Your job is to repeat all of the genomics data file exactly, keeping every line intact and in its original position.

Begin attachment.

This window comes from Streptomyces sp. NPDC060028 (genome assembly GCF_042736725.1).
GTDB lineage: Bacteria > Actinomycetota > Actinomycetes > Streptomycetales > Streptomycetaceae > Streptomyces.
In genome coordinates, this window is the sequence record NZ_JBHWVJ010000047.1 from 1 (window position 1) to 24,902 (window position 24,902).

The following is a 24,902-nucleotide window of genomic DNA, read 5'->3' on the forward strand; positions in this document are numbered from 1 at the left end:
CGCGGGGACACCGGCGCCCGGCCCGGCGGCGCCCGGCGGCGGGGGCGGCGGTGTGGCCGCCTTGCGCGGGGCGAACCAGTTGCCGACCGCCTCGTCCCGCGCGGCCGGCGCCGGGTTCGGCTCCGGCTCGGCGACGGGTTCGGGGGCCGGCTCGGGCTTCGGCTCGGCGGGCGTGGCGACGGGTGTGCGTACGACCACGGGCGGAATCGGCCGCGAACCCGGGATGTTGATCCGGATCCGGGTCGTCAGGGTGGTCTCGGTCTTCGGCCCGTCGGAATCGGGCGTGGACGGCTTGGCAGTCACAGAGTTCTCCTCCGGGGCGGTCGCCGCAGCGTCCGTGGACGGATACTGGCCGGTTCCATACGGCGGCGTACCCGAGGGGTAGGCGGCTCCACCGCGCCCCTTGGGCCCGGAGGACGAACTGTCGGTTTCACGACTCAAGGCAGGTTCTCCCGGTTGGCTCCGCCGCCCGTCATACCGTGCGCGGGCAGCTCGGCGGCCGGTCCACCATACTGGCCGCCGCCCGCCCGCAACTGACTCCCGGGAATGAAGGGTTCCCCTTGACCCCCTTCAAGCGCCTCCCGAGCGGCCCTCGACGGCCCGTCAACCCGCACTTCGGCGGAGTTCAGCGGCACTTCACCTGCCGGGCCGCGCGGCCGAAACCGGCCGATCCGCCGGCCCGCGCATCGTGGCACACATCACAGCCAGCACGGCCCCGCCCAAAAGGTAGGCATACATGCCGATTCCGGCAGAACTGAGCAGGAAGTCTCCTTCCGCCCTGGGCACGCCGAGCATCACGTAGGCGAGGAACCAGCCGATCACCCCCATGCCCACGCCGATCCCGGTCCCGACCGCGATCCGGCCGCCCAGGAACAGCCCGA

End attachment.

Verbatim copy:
This window comes from Streptomyces sp. NPDC060028 (genome assembly GCF_042736725.1).
GTDB lineage: Bacteria > Actinomycetota > Actinomycetes > Streptomycetales > Streptomycetaceae > Streptomyces.
In genome coordinates, this window is the sequence record NZ_JBHWVJ010000047.1 from 1 (window position 1) to 24,902 (window position 24,902).

The following is a 24,902-nucleotide window of genomic DNA, read 5'->3' on the forward strand; positions in this document are numbered from 1 at the left end:
CGCGGGGACACCGGCGCCCGGCCCGGCGGCGCCCGGCGGCGGGGGCGGCGGTGTGGCCGCCTTGCGCGGGGCGAACCAGTTGCCGACCGCCTCGTCCCGCGCGGCCGGCGCCGGGTTCGGCTCCGGCTCGGCGACGGGTTCGGGGGCCGGCTCGGGCTTCGGCTCGGCGGGCGTGGCGACGGGTGTGCGTACGACCACGGGCGGAATCGGCCGCGAACCCGGGATGTTGATCCGGATCCGGGTCGTCAGGGTGGTCTCGGTCTTCGGCCCGTCGGAATCGGGCGTGGACGGCTTGGCAGTCACAGAGTTCTCCTCCGGGGCGGTCGCCGCAGCGTCCGTGGACGGATACTGGCCGGTTCCATACGGCGGCGTACCCGAGGGGTAGGCGGCTCCACCGCGCCCCTTGGGCCCGGAGGACGAACTGTCGGTTTCACGACTCAAGGCAGGTTCTCCCGGTTGGCTCCGCCGCCCGTCATACCGTGCGCGGGCAGCTCGGCGGCCGGTCCACCATACTGGCCGCCGCCCGCCCGCAACTGACTCCCGGGAATGAAGGGTTCCCCTTGACCCCCTTCAAGCGCCTCCCGAGCGGCCCTCGACGGCCCGTCAACCCGCACTTCGGCGGAGTTCAGCGGCACTTCACCTGCCGGGCCGCGCGGCCGAAACCGGCCGATCCGCCGGCCCGCGCATCGTGGCACACATCACAGCCAGCACGGCCCCGCCCAAAAGGTAGGCATACATGCCGATTCCGGCAGAACTGAGCAGGAAGTCTCCTTCCGCCCTGGGCACGCCGAGCATCACGTAGGCGAGGAACCAGCCGATCACCCCCATGCCCACGCCGATCCCGGTCCCGACCGCGATCCGGCCGCCCAGGAACAGCCCGA